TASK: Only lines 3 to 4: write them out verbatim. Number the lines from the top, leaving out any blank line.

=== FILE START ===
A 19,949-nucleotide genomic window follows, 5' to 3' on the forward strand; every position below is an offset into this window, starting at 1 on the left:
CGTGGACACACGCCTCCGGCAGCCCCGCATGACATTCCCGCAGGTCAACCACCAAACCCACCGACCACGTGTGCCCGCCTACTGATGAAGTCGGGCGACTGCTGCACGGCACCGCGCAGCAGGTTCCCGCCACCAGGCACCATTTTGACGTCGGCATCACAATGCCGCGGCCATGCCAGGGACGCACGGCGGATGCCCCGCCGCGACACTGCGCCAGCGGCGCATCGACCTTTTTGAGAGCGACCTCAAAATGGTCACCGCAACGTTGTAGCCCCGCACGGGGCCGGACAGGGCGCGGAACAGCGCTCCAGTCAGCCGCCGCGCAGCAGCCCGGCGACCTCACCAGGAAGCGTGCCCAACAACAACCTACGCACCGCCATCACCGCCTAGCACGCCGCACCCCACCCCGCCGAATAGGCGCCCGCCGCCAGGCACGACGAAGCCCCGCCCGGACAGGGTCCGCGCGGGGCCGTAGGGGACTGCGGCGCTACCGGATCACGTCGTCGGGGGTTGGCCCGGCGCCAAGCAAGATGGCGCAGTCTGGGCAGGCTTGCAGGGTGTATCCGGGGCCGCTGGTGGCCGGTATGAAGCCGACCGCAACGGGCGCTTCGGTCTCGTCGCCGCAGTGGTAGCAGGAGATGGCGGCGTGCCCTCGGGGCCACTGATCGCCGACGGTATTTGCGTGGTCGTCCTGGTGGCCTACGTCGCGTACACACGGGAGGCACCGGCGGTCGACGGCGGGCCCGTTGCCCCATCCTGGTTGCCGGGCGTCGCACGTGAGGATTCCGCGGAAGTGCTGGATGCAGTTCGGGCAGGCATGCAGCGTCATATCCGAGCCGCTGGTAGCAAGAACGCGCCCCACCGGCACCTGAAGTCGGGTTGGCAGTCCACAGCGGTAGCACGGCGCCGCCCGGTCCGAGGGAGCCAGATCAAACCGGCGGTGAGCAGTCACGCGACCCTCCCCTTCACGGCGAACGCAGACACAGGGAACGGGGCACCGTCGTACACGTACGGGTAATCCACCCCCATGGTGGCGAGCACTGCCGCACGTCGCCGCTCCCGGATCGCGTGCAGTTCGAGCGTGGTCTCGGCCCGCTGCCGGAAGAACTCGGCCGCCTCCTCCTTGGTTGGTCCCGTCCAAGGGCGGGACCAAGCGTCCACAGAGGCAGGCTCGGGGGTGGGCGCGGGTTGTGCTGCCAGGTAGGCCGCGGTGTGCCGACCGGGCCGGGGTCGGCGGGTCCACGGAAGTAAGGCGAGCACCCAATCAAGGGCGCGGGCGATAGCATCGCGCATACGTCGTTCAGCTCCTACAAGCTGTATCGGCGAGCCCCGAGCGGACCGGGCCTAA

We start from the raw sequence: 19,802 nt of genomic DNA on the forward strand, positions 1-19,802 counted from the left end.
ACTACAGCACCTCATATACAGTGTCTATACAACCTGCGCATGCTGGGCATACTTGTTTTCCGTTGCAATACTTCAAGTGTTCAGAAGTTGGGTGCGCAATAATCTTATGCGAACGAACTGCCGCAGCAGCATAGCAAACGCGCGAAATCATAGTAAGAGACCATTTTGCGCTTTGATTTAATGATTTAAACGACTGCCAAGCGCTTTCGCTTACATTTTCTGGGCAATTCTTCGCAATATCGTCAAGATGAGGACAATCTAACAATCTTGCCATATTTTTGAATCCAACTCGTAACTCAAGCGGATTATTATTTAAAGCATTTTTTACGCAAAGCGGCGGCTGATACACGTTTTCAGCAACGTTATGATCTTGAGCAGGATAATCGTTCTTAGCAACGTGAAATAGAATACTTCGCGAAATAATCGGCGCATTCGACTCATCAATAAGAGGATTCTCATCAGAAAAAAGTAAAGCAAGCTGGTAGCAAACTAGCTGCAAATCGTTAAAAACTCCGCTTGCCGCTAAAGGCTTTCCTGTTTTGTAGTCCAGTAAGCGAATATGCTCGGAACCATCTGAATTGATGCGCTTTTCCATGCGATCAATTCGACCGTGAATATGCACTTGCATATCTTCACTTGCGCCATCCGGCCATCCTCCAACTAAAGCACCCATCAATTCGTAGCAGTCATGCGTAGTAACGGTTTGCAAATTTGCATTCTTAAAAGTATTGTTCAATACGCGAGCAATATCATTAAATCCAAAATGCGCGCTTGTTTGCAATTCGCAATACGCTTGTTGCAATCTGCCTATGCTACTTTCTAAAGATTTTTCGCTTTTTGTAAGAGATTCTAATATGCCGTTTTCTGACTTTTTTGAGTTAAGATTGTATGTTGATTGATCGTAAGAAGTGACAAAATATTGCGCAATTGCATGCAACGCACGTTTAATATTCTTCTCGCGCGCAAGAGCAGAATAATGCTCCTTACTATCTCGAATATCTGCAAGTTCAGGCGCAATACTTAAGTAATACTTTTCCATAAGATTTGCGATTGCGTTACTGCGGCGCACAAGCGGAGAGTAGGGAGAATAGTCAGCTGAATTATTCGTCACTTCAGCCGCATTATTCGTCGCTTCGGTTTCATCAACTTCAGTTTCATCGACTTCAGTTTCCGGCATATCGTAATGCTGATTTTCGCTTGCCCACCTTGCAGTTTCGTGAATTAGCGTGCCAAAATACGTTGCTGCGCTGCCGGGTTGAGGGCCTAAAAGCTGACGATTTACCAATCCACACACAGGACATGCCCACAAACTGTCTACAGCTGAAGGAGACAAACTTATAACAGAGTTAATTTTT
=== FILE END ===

We start from the raw sequence: 19,802 nt of genomic DNA on the forward strand, positions 1-19,802 counted from the left end.
ACTACAGCACCTCATATACAGTGTCTATACAACCTGCGCATGCTGGGCATACTTGTTTTCCGTTGCAATACTTCAAGTGTTCAGAAGTTGGGTGCGCAATAATCTTATGCGAACGAACTGCCGCAGCAGCATAGCAAACGCGCGAAATCATAGTAAGAGACCATTTTGCGCTTTGATTTAATGATTTAAACGACTGCCAAGCGCTTTCGCTTACATTTTCTGGGCAATTCTTCGCAATATCGTCAAGATGAGGACAATCTAACAATCTTGCCATATTTTTGAATCCAACTCGTAACTCAAGCGGATTATTATTTAAAGCATTTTTTACGCAAAGCGGCGGCTGATACACGTTTTCAGCAACGTTATGATCTTGAGCAGGATAATCGTTCTTAGCAACGTGAAATAGAATACTTCGCGAAATAATCGGCGCATTCGACTCATCAATAAGAGGATTCTCATCAGAAAAAAGTAAAGCAAGCTGGTAGCAAACTAGCTGCAAATCGTTAAAAACTCCGCTTGCCGCTAAAGGCTTTCCTGTTTTGTAGTCCAGTAAGCGAATATGCTCGGAACCATCTGAATTGATGCGCTTTTCCATGCGATCAATTCGACCGTGAATATGCACTTGCATATCTTCACTTGCGCCATCCGGCCATCCTCCAACTAAAGCACCCATCAATTCGTAGCAGTCATGCGTAGTAACGGTTTGCAAATTTGCATTCTTAAAAGTATTGTTCAATACGCGAGCAATATCATTAAATCCAAAATGCGCGCTTGTTTGCAATTCGCAATACGCTTGTTGCAATCTGCCTATGCTACTTTCTAAAGATTTTTCGCTTTTTGTAAGAGATTCTAATATGCCGTTTTCTGACTTTTTTGAGTTAAGATTGTATGTTGATTGATCGTAAGAAGTGACAAAATATTGCGCAATTGCATGCAACGCACGTTTAATATTCTTCTCGCGCGCAAGAGCAGAATAATGCTCCTTACTATCTCGAATATCTGCAAGTTCAGGCGCAATACTTAAGTAATACTTTTCCATAAGATTTGCGATTGCGTTACTGCGGCGCACAAGCGGAGAGTAGGGAGAATAGTCAGCTGAATTATTCGTCACTTCAGCCGCATTATTCGTCGCTTCGGTTTCATCAACTTCAGTTTCATCGACTTCAGTTTCCGGCATATCGTAATGCTGATTTTCGCTTGCCCACCTTGCAGTTTCGTGAATTAGCGTGCCAAAATACGTTGCTGCGCTGCCGGGTTGAGGGCCTAAAAGCTGACGATTTACCAATCCACACACAGGACATGCCCACAAACTGTCTACAGCTGAAGGAGACAAACTTATAACAGAGTTAATTTTT